Readers of The Nebraska Issue (Lincoln), official organ of the Anti-Saloon League in this state, were once counseled on avoiding alcohol and other drugs in their daily lives. The November 1907 Issue included Dr. J. J. Ridge’s brief article on “Substitutes for Brandy.” Dr. Ridge, of the London Temperance Hospital, listed nonalcoholic stimulants that he believed could replace brandy for use in emergencies such as “faintness, palpitation or relief of pain, such as colic”:
- First. — Water as hot as can be conveniently swallowed either alone or slightly sweetened to be sipped. Even cold water sipped stimulates the heart.
- Second. — Ginger tea, one teaspoonful to a teacupful of boiling water; sweeten. Sip hot.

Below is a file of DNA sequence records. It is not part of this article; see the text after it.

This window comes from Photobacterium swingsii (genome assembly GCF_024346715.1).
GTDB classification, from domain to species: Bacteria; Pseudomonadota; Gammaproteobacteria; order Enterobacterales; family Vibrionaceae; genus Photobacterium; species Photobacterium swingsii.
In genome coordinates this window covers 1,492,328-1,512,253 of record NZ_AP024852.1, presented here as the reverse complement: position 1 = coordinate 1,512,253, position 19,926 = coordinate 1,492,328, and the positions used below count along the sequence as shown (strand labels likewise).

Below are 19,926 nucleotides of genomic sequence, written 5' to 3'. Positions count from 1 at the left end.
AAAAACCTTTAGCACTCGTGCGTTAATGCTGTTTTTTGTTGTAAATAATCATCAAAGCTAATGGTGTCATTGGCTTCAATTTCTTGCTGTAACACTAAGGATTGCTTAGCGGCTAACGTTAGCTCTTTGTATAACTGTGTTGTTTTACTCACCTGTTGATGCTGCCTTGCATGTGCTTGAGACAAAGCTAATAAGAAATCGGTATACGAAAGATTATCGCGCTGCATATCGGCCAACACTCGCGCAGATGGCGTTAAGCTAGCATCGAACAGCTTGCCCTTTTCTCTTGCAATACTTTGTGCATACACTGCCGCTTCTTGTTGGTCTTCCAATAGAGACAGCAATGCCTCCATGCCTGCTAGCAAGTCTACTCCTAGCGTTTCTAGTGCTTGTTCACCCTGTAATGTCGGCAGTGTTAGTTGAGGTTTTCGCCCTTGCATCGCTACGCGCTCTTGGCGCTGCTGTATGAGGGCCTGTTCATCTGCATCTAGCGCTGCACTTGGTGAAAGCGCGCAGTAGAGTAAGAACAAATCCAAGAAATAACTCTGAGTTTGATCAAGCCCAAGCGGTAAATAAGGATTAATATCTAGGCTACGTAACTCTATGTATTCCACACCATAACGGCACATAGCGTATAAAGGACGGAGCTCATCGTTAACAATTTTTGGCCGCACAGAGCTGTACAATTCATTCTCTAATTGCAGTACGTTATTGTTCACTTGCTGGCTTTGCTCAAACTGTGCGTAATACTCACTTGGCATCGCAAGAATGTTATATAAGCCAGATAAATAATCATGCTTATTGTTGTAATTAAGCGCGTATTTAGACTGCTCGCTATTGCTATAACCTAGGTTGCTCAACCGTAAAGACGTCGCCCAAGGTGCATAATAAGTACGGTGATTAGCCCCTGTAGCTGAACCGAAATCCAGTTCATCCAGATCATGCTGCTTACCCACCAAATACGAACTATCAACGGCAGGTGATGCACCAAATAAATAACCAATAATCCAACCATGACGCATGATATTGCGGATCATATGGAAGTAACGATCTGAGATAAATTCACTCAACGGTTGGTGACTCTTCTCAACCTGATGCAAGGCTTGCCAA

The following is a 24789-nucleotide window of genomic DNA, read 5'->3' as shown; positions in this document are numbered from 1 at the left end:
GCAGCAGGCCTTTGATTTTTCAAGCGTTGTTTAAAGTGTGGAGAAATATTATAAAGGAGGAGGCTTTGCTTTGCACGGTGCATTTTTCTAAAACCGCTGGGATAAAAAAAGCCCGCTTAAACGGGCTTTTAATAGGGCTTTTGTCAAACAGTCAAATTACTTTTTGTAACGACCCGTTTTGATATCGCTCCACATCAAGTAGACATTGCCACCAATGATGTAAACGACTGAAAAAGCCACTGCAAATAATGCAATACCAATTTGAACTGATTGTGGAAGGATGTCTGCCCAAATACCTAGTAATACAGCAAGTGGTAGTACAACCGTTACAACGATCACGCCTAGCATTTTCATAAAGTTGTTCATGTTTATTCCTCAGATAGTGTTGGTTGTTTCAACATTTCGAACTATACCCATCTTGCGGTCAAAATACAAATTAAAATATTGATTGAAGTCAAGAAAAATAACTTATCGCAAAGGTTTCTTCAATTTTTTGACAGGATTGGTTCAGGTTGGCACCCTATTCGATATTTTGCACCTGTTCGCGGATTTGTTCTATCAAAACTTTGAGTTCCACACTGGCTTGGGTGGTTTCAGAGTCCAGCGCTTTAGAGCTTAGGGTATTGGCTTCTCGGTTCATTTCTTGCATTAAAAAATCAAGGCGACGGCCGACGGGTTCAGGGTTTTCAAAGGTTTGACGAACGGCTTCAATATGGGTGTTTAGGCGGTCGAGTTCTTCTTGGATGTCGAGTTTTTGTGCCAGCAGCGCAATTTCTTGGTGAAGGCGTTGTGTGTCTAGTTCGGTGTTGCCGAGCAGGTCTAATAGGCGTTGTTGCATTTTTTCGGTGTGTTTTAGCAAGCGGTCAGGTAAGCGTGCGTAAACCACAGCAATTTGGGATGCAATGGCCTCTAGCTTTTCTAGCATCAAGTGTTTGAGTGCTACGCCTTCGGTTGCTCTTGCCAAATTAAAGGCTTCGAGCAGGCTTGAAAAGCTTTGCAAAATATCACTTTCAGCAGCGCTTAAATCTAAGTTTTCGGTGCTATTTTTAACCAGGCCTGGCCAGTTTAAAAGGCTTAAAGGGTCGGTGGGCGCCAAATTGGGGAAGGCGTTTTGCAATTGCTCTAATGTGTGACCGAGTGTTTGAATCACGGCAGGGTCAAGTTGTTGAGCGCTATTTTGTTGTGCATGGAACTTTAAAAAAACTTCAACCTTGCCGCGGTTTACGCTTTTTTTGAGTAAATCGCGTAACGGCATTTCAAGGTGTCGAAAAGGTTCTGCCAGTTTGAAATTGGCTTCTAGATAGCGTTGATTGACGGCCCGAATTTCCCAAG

- Third. — Herb tea, a teaspoonful of powdered sage, mint or similar herb to a teacup of boiling water; sweeten: sip hot. Camomile tea taken warm is especially suitable for the colic of infants.
- Fourth — Meat extract, a teaspoonful in a wineglass of hot water with herb flavoring if preferred.
- Fifth. — Other measures, flapping the face and chest with a cold, wet towel, putting the hands in hot water, ammonia, or smelling salts to the nostrils, tickling the nostrils with a feather, etc.
Readers of The Nebraska Issue may not have taken Dr. Ridge’s suggestions seriously in 1907, although the temperance movement was growing in the state. In 1916 a prohibitory amendment was adopted to the state constitution which took effect in 1917. It remained in effect until November 1934, when Nebraskans voted for its repeal. – Patricia C. Gaster, Assistant Editor / Publications